Djokovic, Murray Complete Big 4 Semis at Australian Open
The Big 4 have arrived in the Australian Open semifinals.
Joining the Roger Federer vs. Rafael Nadal blockbuster, world No. 1 Novak Djokovic and No. 4 Andy Murray lined-up their semifinal meeting on Wednesday with straight-set victories in Melbourne.
Djokovic defeated No. 5 seed David Ferrer 6-4, 7-6(4), 6-1, and Murray ground down a fatigued No. 24 seed Kei Nishikori 6-3, 6-3, 6-1.
“It was a great match. We played almost three hours,” Djokovic said. “After a couple of games I was feeling, ‘Wow, this is going to be a long night.’ You have to hang in there with a player like Ferrer. He has a great fighting spirit and he always makes you hit the extra shot. I figured out I needed to step in.”
Djokovic added that he himself will also enjoy the Federer-Nadal tussle in the other half of the draw.
“I will enjoy it from my couch,” Djokovic said. “Every time they play against each other is a treat for us players and all the fans. I will have dinner at home and watch with my family.”
Nishikori was at a disadvantage from the beginning of the match against Murray, coming off a long five-set win over Jo-Wilfried Tsonga.
“I think I just didn’t play good enough to beat him,” Nishikori said. “He was making me run side to side all the time. Same time was tough for me to play longer points.”
Visibly not on his “A” game, Murray was nonetheless up to the challenge of moving into the all-star semifinals.
“There were quite a few good rallies,” Murray said. “He came up with some good shots. A lot of the long points, the fun rallies, he was winning, he came up with some great shots. But I was just a little bit more solid today and probably had a little bit more in the tank than he did. He played three long matches. With the way that he plays, he needs to play a lot of long rallies. That was to my advantage today.”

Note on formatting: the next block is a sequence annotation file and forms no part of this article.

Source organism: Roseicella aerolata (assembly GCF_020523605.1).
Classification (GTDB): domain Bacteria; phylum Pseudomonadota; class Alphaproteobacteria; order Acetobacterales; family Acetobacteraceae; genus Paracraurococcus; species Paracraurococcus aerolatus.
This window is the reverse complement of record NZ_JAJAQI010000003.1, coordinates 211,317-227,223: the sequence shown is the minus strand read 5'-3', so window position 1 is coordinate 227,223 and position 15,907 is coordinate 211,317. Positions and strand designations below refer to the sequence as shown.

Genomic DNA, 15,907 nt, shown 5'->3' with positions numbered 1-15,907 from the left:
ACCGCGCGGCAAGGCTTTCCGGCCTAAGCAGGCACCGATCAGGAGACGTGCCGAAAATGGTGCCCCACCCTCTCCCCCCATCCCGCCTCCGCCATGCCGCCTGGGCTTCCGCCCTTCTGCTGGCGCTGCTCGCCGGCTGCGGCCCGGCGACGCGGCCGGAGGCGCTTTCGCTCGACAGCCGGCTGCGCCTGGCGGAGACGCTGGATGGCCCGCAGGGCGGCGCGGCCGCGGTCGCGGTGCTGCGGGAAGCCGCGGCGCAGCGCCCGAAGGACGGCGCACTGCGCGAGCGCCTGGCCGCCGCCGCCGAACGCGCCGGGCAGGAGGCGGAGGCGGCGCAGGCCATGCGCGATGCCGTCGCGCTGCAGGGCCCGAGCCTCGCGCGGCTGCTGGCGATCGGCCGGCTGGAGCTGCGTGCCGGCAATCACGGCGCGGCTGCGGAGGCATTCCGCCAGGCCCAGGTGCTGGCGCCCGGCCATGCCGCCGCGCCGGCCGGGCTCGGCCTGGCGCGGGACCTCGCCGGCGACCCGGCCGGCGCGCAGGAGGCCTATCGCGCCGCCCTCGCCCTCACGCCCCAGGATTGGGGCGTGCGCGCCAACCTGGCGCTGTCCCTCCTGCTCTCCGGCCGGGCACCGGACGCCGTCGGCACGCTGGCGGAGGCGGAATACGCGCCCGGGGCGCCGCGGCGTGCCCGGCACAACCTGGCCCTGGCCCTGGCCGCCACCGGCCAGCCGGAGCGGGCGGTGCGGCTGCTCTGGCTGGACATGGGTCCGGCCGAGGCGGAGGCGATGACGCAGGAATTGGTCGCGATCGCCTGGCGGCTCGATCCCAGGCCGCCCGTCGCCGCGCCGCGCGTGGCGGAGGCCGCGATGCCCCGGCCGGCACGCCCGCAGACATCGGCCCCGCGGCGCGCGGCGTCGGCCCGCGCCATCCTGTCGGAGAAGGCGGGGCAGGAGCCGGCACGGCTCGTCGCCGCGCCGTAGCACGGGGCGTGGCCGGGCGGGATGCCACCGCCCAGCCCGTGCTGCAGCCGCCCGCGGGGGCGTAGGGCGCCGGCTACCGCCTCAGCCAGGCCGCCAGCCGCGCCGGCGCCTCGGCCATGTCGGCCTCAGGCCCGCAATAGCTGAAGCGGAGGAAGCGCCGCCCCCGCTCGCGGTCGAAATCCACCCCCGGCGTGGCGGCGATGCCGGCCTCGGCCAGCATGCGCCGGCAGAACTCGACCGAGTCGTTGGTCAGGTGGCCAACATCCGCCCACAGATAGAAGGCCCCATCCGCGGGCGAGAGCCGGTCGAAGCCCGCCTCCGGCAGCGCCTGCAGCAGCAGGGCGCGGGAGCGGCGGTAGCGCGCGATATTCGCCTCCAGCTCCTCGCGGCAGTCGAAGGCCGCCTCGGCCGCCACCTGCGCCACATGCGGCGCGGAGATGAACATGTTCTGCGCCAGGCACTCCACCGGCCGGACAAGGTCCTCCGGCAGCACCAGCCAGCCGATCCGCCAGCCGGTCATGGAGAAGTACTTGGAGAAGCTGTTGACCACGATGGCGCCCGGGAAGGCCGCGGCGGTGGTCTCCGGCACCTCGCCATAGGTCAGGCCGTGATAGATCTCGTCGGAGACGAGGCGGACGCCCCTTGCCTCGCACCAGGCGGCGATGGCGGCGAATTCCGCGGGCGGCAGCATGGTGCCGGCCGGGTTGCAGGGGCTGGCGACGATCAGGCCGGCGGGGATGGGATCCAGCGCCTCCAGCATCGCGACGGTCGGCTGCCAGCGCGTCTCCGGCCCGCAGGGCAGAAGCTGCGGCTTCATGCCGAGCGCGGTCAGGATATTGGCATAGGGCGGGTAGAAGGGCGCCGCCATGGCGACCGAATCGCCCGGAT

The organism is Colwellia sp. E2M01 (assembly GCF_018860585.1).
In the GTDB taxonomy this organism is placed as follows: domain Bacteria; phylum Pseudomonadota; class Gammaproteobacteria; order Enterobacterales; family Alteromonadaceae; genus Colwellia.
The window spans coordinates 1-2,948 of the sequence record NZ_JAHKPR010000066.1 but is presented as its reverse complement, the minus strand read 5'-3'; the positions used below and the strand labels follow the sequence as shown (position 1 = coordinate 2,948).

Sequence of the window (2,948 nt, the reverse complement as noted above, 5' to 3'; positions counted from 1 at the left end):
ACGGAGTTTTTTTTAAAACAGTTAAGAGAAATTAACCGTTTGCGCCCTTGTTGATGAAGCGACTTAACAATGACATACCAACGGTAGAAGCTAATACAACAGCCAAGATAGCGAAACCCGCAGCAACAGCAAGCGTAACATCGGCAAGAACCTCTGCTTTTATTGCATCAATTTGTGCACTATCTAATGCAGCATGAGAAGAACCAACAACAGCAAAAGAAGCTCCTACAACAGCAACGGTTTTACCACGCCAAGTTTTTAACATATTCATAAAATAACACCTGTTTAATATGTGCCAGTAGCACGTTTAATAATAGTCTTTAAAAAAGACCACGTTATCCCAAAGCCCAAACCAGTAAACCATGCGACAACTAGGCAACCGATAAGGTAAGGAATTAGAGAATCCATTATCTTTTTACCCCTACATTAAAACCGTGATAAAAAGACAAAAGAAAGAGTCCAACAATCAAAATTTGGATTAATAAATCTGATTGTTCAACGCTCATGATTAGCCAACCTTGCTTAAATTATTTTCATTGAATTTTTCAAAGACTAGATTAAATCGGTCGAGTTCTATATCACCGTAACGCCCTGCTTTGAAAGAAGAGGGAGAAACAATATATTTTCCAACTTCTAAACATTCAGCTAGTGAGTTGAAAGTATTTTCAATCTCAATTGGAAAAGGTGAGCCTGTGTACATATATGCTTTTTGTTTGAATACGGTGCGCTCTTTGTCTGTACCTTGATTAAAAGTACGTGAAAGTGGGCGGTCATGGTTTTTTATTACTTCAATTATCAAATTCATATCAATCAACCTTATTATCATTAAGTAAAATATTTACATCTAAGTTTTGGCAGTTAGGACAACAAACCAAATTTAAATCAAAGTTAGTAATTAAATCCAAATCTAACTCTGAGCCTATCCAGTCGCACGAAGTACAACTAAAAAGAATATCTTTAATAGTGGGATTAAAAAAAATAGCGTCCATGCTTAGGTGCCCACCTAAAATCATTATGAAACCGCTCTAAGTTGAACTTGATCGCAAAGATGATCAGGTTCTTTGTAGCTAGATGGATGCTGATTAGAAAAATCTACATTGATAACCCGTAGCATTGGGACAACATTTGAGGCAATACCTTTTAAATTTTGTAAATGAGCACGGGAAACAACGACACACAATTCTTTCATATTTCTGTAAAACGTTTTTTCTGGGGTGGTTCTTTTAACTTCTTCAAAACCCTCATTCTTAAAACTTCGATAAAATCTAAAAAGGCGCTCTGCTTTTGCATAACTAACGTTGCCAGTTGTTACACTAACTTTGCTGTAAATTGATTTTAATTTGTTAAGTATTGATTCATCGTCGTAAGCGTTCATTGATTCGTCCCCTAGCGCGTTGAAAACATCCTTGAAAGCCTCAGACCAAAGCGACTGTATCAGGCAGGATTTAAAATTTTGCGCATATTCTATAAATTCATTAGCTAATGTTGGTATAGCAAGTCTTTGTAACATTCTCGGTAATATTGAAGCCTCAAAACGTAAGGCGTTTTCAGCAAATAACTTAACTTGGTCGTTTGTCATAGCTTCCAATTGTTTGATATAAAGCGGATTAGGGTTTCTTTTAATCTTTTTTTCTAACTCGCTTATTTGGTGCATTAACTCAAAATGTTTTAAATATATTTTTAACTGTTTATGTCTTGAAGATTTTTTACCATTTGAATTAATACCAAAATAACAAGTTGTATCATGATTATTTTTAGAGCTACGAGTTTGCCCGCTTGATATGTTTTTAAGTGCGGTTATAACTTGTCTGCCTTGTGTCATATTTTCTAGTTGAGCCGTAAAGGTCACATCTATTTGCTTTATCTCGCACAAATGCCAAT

In women’s quarterfinal play on Wednesday, world No. 2 Petra Kvitova and former No. 1 Maria Sharapova won to set up a rematch of the 2011 Wimbledon final.
Sharapova overpowered fellow Russian Ekaterina Makarova, crushing 26 winners in a 6-2, 6-3 power display to move into the semis.
“I thought she would play really well coming off a big win, probably the biggest in her career, so it was important for me to not give her much of a look at the open court,” Sharapova said. “I wanted to take advantage of my game and improve from the previous match. I was solid today and stepped up when I had to.”
Makarova was often off-balance or on the run during points, feeling the brunt of the Sharapova ground game.
“Maria was too good,” Makarova said. “Maybe I couldn’t show my best tennis because she was pushing me all the time. I also missed a lot of easy balls — I felt I needed to hit harder.”
Kvitova was less than dominant in a nervous 6-4, 6-4 win over unseeded Italian Sara Errani.
“In the beginning I was a little nervous because I knew everyone was expecting it would be easy. It was probably in my head,” Kvitova said. “Sara was playing very well, too — she had to be, because she won all the matches before.”
Sharapova will look to draw on her Grand Slam experience in ending a losing streak against Kvitova.
“I’ve lost to her the last couple of times, obviously the big one in Wimbledon,” Sharapova said. “I think she is the one to beat right now. She’s playing the best tennis in her career, coming off so many wins last year. I’m looking forward to the match-up — I don’t like losing so many times in a row, so I’ll try my best.”
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